Brian Clark, one of the original figures in the conceptualization of Indiewire and a major player in the transmedia and immersive storytelling communities, died today in New York surrounded by family and friends following a brief battle with cancer. He was 46.
Clark co-founded the new media production company GMD Studios in 1995 and continued to run it for nearly 20 years. In 1997, he served as a producer and managing member of Indiewire during its initial iteration as a newsletter. “indieWIRE is a brand, dammit,” he wrote in an internal memo to staffers during the late ’90s, using the spelling that distinguished the site in its early days. “The independents are there, ready to be led together… and it’s my belief that bringing them together will be at times explosive, at other times inspirational.”
While GMD Studios sold Indiewire to SnagFilms in 2008, Clark remained an active member of the film community, moderating panels, traveling to festivals and conferences, and remaining at the forefront of the movement to explore the future of entertainment. To that end, he was a perennial figure in the emerging field of transmedia studies.
“What I admire about Clark is that he cuts through the crap,” wrote scholar Henry Jenkins, one of the pioneers of transmedia theories, introducing a lecture by Clark at USC in 2011. “He’s got a track record as someone who has worked across the entertainment industry… He has the pragmatic streak of someone who runs his own business and has to pay the bills, even as he enjoys the visionary speculations that excite many of us about the new forms of creativity that are emerging at the intersections between old and new media. And he’s wickedly smart.”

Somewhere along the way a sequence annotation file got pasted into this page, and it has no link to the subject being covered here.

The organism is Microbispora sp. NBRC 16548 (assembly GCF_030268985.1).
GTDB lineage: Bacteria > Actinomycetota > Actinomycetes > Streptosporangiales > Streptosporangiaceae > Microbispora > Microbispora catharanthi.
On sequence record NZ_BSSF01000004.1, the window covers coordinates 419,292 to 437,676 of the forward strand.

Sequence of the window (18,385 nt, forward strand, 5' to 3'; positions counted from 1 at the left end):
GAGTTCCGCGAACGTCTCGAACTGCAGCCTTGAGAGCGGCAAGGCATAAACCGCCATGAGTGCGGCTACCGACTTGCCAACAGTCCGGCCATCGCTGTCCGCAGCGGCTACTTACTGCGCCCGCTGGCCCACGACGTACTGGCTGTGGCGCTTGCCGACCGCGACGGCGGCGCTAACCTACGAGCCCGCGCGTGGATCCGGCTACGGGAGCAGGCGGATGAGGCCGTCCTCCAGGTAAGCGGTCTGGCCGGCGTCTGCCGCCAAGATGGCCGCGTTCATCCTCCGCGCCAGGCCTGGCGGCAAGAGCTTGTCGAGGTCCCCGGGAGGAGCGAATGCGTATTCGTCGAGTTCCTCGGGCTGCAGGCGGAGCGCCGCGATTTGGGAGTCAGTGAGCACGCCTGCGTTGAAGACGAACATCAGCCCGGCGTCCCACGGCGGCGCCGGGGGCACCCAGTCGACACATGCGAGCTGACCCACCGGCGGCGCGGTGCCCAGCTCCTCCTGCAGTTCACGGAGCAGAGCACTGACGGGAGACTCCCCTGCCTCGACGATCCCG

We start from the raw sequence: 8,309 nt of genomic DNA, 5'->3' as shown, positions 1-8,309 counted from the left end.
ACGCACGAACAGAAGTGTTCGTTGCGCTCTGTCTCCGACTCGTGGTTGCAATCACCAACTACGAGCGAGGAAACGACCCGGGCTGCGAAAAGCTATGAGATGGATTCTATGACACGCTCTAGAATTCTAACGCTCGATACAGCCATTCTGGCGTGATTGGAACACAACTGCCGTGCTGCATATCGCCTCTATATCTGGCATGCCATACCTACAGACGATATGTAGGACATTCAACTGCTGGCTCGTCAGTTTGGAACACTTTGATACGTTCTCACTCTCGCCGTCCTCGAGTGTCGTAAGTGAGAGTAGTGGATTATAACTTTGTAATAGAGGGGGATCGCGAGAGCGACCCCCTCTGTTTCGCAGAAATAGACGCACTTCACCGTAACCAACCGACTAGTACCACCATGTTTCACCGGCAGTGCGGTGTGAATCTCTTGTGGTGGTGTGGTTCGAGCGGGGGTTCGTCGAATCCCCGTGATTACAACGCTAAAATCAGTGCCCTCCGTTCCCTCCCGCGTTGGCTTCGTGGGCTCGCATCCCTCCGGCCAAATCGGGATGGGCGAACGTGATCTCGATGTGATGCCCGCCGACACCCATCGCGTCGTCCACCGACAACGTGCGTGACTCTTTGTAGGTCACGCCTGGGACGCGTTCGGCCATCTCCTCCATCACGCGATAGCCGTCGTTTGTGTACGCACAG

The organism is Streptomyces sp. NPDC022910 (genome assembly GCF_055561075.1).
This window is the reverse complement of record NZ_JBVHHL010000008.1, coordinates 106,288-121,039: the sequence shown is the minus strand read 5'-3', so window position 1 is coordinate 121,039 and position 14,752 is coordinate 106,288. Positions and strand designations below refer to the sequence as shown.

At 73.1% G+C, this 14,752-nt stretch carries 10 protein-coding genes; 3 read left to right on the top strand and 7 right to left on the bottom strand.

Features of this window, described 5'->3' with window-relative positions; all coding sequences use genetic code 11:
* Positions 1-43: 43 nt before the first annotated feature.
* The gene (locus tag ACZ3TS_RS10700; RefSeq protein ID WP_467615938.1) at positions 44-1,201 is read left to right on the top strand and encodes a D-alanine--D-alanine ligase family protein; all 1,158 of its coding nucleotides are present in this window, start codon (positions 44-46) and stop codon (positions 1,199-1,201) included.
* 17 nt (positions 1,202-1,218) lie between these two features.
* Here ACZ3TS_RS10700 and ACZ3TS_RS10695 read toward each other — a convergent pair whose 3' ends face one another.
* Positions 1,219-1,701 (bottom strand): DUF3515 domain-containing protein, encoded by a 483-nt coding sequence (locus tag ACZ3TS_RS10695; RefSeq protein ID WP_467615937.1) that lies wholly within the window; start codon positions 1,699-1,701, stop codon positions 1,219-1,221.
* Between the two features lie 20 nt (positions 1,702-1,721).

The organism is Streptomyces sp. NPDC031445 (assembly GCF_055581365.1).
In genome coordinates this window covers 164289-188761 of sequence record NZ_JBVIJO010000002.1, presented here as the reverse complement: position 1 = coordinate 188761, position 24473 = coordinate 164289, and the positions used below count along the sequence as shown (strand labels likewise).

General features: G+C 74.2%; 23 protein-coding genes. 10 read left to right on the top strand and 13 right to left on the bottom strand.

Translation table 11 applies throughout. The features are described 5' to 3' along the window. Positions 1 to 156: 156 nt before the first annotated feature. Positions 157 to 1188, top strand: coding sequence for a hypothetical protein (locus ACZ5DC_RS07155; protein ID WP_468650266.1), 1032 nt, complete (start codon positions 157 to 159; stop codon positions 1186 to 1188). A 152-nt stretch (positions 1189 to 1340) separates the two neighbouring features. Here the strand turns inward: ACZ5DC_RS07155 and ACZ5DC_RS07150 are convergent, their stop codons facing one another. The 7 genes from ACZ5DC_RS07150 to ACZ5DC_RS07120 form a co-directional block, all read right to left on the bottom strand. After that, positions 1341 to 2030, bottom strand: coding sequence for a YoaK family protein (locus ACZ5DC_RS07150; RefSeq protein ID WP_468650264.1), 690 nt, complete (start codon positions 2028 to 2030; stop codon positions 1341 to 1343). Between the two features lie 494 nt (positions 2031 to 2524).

Friends and colleagues in the film community noted Clark’s lively personality and tendency to single out oversimplifications of trends in the industry with a distinctive wit and incisiveness. Memorializing indie filmmaker Sarah Jacobson after her death in 2004, Clark wrote that her passing stimulated “a nostalgia for the D.I.Y. movement of the mid-1990s, before independent filmmaking because perceived as quite so important and proper a thing to do… Maybe that nostalgia will give way to a re-commitment, and an embracing of those ideals again among more filmmakers.”
In closing, he added, “Note to self: In memory of Sarah, make sure to emphasize subtle sneer/wink combo when I use the phrase ‘Indiewood.'”
Despite his work in transmedia, Clark always regarded the term with a degree of skepticism. “As a community, we have this tendency to really tie ourselves into knots over words,” he said in a podcast discussion earlier this year. “This happens a lot when you talk a lot about this language of how you make objects. It’s not so much that the object is what’s important as the experience of the object. The meaning is applied by the audience… We have a really bad time as new media people trying to say things that aren’t objects are objects. Maybe we would get further if we were talking about the experience of things.”
Over the past week, support poured out on his Facebook page with a meme that had friends and fans sharing what they had learned from him.
At the time of his death, Clark was in the process of developing a new business, Tell-Tale Heart, with several partners.
He is survived by his parents Gene, Carol, and Max.
To get an idea of the energy and intelligence he brought to the world, watch these panels moderated by Clark at DIY days and at last year’s New York Film Festival Convergence conference.